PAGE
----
When we read the Gospels, it is important to remember that the words of Jesus are those of an Eastern man. His words reflect the customs and idioms that would have been readily understood by those he taught.
In the Gospel of Matthew, we find a verse that becomes very clear when we “see” it through the “eyes” of the Easterner.
The light of the body is the eye: if therefore thine eye be single, thy whole body shall be full of light.
To the Westerner, this verse seems to be talking about the physical body and the physical eye. But Jesus was teaching spiritual truths here. Bishop K. C. Pillai taught our ministry, “Eastern people are spiritual people.” He explained that Easterners think 98 percent of life is spiritual and 2 percent is physical. This statement emphasizes the extent that the Eastern man is concerned with spiritual matters as opposed to the physical (food, clothing, and shelter). Looking at Matthew 6:22 in terms of the idiomatic usage of the words in Eastern culture enables us to see that Jesus was talking about spiritual matters in this verse.
The light of the body is the eye….
“Light” in this verse refers to the common oil lamp that provided light day and night as it burned in the Eastern home. “Body” stands for the life of an individual. “Eye” represents spiritual understanding or spiritual thinking. So, the first part of Matthew 6:22 is clearer when we understand the idiomatic usage of the words: “The light of our life is spiritual understanding.”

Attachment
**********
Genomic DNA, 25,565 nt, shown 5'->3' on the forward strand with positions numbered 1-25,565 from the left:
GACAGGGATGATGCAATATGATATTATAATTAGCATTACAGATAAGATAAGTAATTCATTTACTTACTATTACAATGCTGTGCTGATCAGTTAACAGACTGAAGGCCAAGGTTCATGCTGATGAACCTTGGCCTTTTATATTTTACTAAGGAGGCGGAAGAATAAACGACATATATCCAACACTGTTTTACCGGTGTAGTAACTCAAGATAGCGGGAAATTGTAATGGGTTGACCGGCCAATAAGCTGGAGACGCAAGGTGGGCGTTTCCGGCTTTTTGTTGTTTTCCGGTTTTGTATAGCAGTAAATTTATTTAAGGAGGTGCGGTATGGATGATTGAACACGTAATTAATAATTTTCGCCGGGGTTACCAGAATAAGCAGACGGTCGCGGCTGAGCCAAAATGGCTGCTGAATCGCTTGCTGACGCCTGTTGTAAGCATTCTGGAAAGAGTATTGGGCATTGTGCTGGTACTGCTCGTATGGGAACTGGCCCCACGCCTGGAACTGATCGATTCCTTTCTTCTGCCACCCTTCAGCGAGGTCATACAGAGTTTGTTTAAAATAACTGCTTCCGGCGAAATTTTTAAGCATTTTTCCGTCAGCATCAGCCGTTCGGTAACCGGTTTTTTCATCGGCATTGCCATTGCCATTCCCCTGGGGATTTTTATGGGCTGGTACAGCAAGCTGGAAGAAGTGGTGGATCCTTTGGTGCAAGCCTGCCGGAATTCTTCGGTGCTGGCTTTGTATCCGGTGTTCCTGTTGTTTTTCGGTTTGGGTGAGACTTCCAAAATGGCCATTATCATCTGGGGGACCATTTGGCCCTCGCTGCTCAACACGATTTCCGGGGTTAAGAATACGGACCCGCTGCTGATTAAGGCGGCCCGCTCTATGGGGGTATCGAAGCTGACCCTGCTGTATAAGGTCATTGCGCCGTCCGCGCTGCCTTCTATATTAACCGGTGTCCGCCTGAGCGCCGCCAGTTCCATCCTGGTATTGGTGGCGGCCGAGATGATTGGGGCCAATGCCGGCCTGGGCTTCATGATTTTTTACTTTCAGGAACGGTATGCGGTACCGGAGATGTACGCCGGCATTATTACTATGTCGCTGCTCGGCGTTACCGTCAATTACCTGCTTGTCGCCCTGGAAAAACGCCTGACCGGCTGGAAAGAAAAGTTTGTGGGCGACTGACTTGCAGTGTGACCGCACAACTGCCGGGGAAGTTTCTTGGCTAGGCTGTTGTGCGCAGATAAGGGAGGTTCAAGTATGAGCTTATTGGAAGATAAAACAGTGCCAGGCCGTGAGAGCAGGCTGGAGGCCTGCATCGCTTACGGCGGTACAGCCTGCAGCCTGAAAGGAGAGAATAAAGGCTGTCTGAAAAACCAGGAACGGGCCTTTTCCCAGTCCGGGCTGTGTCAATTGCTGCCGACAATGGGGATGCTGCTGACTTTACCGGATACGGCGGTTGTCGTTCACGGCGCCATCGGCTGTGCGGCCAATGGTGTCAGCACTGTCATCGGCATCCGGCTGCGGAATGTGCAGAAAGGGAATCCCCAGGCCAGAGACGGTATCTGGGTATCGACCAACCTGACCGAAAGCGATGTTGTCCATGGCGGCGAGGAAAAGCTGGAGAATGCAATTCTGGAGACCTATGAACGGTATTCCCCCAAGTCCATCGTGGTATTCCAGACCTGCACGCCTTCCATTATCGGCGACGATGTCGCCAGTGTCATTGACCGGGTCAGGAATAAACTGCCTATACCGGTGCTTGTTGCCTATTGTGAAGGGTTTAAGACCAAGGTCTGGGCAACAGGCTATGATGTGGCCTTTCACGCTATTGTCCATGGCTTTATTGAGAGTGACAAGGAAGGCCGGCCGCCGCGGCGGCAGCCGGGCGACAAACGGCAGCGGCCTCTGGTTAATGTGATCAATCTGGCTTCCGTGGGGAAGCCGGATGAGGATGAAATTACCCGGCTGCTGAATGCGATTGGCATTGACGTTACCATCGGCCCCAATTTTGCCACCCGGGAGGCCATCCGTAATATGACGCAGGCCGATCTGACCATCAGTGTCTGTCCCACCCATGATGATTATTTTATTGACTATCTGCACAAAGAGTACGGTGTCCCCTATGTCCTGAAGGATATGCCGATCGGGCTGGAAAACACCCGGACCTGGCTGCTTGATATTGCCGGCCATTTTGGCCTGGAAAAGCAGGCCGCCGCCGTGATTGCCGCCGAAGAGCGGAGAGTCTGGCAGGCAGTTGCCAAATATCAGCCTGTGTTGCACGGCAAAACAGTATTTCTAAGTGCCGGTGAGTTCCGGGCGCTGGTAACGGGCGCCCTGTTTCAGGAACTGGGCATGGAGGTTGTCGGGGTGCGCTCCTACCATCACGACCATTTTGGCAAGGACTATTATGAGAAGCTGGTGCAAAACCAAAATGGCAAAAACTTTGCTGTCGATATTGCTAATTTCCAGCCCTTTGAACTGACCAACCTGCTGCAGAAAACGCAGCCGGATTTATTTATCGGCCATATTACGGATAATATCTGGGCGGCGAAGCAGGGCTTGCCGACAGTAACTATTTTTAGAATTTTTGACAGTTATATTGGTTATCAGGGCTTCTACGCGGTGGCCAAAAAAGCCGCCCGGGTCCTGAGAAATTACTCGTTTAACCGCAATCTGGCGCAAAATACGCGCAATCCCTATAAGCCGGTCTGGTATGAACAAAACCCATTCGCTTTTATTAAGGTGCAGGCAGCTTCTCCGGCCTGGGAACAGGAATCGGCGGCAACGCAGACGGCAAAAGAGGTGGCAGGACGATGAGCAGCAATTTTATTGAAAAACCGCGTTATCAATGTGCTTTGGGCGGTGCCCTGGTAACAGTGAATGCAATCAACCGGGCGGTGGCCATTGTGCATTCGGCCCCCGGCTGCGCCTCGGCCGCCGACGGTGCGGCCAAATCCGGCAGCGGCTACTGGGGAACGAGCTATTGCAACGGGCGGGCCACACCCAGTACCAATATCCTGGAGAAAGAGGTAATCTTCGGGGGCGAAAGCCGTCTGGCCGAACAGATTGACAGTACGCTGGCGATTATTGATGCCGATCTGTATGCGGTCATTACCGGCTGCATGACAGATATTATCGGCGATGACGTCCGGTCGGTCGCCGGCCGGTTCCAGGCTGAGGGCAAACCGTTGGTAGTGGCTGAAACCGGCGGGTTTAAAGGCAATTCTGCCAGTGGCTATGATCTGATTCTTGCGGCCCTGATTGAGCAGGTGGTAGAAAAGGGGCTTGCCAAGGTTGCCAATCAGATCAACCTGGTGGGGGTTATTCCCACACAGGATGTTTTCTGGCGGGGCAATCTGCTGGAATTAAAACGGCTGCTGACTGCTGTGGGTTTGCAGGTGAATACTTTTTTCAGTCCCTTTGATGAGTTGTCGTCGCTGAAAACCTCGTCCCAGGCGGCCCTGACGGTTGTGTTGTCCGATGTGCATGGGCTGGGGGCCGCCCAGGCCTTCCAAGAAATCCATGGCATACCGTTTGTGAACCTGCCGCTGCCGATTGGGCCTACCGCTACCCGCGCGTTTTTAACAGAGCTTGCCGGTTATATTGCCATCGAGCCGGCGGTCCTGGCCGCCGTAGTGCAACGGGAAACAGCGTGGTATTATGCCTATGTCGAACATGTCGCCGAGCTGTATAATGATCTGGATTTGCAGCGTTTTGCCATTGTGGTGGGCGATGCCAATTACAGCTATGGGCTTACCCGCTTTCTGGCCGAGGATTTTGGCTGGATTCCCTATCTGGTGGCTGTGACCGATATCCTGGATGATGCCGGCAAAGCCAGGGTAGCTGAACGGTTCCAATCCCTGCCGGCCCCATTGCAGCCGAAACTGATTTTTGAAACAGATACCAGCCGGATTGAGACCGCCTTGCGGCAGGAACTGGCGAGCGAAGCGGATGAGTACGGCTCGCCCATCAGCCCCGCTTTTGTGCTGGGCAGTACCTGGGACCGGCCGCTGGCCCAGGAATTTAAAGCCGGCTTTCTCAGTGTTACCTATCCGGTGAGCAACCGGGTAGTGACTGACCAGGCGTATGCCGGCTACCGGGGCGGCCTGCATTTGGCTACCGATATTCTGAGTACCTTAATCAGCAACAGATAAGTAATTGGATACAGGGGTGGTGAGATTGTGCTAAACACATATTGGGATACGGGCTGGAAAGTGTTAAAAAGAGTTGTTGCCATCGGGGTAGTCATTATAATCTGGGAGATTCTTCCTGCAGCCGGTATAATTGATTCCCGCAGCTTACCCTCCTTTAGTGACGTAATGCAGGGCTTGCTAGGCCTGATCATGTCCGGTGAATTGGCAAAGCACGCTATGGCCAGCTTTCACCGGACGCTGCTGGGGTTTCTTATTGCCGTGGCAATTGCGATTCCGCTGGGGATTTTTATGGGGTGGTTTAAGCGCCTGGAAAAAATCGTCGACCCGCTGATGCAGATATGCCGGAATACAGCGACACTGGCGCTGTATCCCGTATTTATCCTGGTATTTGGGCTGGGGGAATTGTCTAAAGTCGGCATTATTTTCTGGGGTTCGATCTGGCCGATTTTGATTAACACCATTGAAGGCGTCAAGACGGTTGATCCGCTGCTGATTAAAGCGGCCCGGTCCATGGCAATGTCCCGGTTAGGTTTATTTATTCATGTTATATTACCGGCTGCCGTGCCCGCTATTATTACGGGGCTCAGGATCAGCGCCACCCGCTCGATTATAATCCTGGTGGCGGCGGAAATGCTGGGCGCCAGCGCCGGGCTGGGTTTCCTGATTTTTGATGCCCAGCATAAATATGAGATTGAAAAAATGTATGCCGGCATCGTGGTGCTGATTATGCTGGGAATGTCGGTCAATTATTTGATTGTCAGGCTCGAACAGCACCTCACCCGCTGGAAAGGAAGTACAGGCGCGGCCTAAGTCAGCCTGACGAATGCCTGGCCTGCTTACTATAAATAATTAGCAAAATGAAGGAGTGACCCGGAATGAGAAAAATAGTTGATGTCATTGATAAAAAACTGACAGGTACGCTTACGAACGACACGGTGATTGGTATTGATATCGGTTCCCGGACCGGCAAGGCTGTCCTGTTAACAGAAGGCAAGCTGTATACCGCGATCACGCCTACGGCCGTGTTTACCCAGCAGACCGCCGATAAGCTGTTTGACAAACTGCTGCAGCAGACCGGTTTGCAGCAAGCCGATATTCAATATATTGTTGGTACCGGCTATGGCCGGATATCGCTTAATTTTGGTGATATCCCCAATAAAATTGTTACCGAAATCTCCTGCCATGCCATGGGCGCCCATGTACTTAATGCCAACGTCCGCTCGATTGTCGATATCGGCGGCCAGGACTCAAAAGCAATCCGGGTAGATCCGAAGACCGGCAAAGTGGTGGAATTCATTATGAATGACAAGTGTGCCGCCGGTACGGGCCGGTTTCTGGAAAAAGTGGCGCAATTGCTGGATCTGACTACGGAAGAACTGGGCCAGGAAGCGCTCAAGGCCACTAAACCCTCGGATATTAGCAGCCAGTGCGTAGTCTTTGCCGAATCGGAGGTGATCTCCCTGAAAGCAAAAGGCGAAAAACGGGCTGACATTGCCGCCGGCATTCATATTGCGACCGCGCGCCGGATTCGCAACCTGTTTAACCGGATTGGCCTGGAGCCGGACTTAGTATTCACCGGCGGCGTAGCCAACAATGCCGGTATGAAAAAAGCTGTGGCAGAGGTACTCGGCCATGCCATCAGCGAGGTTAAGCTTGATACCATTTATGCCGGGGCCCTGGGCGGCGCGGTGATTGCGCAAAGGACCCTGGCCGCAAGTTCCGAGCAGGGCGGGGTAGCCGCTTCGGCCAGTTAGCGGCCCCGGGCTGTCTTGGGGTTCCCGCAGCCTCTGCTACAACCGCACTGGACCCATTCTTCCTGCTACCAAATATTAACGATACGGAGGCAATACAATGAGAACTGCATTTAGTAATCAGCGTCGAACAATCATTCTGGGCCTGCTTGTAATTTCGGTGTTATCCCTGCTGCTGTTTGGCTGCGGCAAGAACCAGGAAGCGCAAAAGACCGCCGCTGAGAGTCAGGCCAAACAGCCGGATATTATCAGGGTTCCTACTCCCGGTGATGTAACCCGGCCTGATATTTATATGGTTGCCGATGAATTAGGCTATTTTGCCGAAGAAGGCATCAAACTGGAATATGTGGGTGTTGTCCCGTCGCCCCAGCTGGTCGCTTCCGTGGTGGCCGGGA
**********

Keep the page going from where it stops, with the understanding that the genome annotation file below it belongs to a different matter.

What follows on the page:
Then we come to the next part of Matthew 6:22:
…if therefore thine eye [spiritual understanding] be single, thy whole body [life] shall be full of light.
The gap here in our understanding is the word “single.” What does it mean to have our spiritual understanding be single? We can get help from both our Greek and Aramaic resources.
By checking a concordance, we see that the Greek word is haplous, translated in the King James Version as “single.” In his lexicon, E. W. Bullinger shows that “single” means “in one way” as opposed to two-fold or double. Therefore, we are to let our “eye,” our thinking or spiritual understanding, be one way—on God and His Word.
Looking at our Aramaic-English Interlinear New Testament, we see in Matthew 6:22 that instead of the word “single,” the Aramaic word is translated “simple.” According to Aramaic scholar George M. Lamsa, this is the word peshitta, which is derived from pashat, “to be straight, simple, sincere, plain, and true.” Therefore, our thinking or spiritual understanding should likewise be straight, simple, and true. Our ministry’s Aramaic works are based on the Peshitta, or “simple,” text. In More Light on the Gospel, Dr. Lamsa notes, “The gospel of Jesus Christ is simple and direct, and it needs no commentaries in its original setting.”
Jesus taught the people that if their spiritual understanding was direct, simple, straight, and one way toward God and His Word, then their entire lives would be full of light. We too live this way as we fill our lives with the light of God’s Word and focus our thoughts on spiritual matters.
Set your affection on things above, not on things on the earth.
This is a reprint from the March/April 2013 issue of The Way Magazine.
Copyright© 2013 by The Way International. All rights reserved.
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